But why did the Guards pressure Nazanin Zaghari-Ratcliffe at that particular juncture? I put this question to Richard Ratcliffe. “As I said earlier in my press conference, last December, more than two and half years after Nazanin was arrested, they made her this offer to put both her and her family under pressure,” he said. “But I do not think that they necessarily want her to spy for them. Their intention is more to confuse and frighten her so that she will believe spying is her only way to freedom.”
Richard Ratcliffe says December 2018 was not the first time security agents and the interrogators had proposed that Zaghari spy for them. “I know that during interrogations, after she was arrested but before the trial, they had asked her to spy for them. I have no idea on what or whom they had asked her to spy. I believe this happened in the early weeks of the interrogations. After a few weeks, when they could not find anything and decided that she had done nothing, they put pressure on her to spy in London. I guess they wanted her to spy on Iranians who live in London. She rejected this offer and eventually they decided to use her as a hostage for bargaining with the British government and sentenced her to five years in prison.” He has also said that he didn't get the sense that the point about spying on Iranians in London was a key part of the interrogations. He thought the interrogators mentioned this to Zaghari at the beginning of her period of incarceration, and around the time that they first promised her she could be released if she cooperated with them. Later, the Guards let her know that they were keeping her to apply pressure on the British government.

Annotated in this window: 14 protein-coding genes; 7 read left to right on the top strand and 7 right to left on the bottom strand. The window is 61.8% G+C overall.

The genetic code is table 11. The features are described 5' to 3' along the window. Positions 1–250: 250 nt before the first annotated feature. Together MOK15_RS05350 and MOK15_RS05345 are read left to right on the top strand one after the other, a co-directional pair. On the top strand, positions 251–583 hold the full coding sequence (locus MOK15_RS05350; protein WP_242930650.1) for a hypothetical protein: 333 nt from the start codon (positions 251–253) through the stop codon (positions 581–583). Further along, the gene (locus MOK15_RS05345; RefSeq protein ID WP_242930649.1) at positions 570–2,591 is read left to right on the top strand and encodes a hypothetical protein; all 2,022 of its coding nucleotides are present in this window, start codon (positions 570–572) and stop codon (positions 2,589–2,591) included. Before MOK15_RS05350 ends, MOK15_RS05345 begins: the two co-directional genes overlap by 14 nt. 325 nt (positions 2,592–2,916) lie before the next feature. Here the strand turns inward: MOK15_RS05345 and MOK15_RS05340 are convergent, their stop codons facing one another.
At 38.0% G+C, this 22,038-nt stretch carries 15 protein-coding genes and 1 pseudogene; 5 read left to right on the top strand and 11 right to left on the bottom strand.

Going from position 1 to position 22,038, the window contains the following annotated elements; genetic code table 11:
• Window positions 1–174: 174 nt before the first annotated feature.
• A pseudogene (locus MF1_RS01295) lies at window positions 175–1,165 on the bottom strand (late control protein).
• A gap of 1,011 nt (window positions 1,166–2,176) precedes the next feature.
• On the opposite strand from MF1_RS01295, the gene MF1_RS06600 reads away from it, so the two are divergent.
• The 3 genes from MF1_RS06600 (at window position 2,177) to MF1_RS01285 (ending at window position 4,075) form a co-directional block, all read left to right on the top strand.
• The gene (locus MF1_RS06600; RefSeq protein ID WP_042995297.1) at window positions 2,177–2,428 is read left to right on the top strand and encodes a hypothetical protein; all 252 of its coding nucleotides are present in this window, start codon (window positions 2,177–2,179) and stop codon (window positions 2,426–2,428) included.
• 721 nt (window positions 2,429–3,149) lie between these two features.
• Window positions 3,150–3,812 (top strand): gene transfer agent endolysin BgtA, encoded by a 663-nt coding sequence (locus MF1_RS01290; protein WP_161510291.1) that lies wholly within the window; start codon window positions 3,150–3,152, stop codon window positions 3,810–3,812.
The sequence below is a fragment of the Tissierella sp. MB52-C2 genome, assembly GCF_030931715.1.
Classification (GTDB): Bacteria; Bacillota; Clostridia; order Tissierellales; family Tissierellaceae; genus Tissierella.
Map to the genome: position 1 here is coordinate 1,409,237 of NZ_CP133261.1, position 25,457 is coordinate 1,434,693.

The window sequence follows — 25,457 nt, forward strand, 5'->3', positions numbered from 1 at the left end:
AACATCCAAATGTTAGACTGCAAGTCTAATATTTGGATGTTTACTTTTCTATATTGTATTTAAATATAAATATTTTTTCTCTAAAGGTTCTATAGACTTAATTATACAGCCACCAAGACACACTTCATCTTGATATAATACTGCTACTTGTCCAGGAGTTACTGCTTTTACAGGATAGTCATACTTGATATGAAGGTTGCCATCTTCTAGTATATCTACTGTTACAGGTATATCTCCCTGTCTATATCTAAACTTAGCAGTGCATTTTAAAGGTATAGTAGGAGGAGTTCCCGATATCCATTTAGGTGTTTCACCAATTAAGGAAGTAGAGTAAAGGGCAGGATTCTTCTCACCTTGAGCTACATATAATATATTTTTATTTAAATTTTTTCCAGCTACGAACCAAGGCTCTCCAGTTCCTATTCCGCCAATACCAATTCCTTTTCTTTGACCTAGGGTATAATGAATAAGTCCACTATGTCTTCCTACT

Richard Ratcliffe says his wife was not arrested because she had refused to spy for the Revolutionary Guards, and the Guards had not asked her to spy before her arrest. “For this reason I gather that the suggestion for spying was made to Nazanin after she was arrested,” he says. “Of course, this is only one of the things that they have tried to pull off. In the case against Nazanin, it is clear that they are trying to show that she is guilty of something and now they are keeping her as a hostage for bargaining with the British government.”
UK Grants Diplomatic Protection To Free Nazanin, March 8, 2019
No Release for Nazanin Until UK Pays Debt, July 23, 2018
“Nazanin’s Treatment is Torture”, February 14, 2018
Iranian State TV’s Smear Campaign Against Nazanin, November 9, 2017
Stop Using Nazanin as a Bargaining Chip, October 18, 2017
British-Iranian Mother Could Spend 16 More Years in Prison, October 9, 2017
The Iranian Government Should be Ashamed of Taking My Wife and Daughter Hostage, September 17, 2016
Nazanin Zaghari-Ratcliffe Sentenced to Five Years in Prison, September 9, 2016
Dual Nationals to go on Trial in Iran, July 11, 2016